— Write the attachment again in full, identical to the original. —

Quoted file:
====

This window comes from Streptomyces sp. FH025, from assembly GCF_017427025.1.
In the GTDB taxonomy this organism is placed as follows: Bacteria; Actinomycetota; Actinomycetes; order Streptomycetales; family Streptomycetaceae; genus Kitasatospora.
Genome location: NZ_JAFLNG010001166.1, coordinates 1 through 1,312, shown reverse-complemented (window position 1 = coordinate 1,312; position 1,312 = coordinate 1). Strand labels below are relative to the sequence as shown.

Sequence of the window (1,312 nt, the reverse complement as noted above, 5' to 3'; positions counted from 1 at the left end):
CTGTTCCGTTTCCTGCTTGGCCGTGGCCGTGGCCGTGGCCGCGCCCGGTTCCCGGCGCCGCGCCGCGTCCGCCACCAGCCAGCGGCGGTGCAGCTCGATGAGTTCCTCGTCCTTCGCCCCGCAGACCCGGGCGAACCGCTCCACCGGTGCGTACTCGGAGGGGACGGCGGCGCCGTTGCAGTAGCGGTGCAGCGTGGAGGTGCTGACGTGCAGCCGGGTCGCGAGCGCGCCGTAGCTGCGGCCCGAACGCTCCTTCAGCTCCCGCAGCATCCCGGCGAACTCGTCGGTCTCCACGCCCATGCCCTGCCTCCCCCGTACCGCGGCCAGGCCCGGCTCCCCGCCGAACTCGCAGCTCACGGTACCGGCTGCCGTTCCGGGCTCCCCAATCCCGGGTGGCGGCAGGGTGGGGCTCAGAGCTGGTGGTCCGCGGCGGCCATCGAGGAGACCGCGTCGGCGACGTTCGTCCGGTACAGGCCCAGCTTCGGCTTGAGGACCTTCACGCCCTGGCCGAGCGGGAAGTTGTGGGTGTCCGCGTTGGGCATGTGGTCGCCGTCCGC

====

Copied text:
This window comes from Streptomyces sp. FH025, from assembly GCF_017427025.1.
In the GTDB taxonomy this organism is placed as follows: Bacteria; Actinomycetota; Actinomycetes; order Streptomycetales; family Streptomycetaceae; genus Kitasatospora.
Genome location: NZ_JAFLNG010001166.1, coordinates 1 through 1,312, shown reverse-complemented (window position 1 = coordinate 1,312; position 1,312 = coordinate 1). Strand labels below are relative to the sequence as shown.

Sequence of the window (1,312 nt, the reverse complement as noted above, 5' to 3'; positions counted from 1 at the left end):
CTGTTCCGTTTCCTGCTTGGCCGTGGCCGTGGCCGTGGCCGCGCCCGGTTCCCGGCGCCGCGCCGCGTCCGCCACCAGCCAGCGGCGGTGCAGCTCGATGAGTTCCTCGTCCTTCGCCCCGCAGACCCGGGCGAACCGCTCCACCGGTGCGTACTCGGAGGGGACGGCGGCGCCGTTGCAGTAGCGGTGCAGCGTGGAGGTGCTGACGTGCAGCCGGGTCGCGAGCGCGCCGTAGCTGCGGCCCGAACGCTCCTTCAGCTCCCGCAGCATCCCGGCGAACTCGTCGGTCTCCACGCCCATGCCCTGCCTCCCCCGTACCGCGGCCAGGCCCGGCTCCCCGCCGAACTCGCAGCTCACGGTACCGGCTGCCGTTCCGGGCTCCCCAATCCCGGGTGGCGGCAGGGTGGGGCTCAGAGCTGGTGGTCCGCGGCGGCCATCGAGGAGACCGCGTCGGCGACGTTCGTCCGGTACAGGCCCAGCTTCGGCTTGAGGACCTTCACGCCCTGGCCGAGCGGGAAGTTGTGGGTGTCCGCGTTGGGCATGTGGTCGCCGTCCGC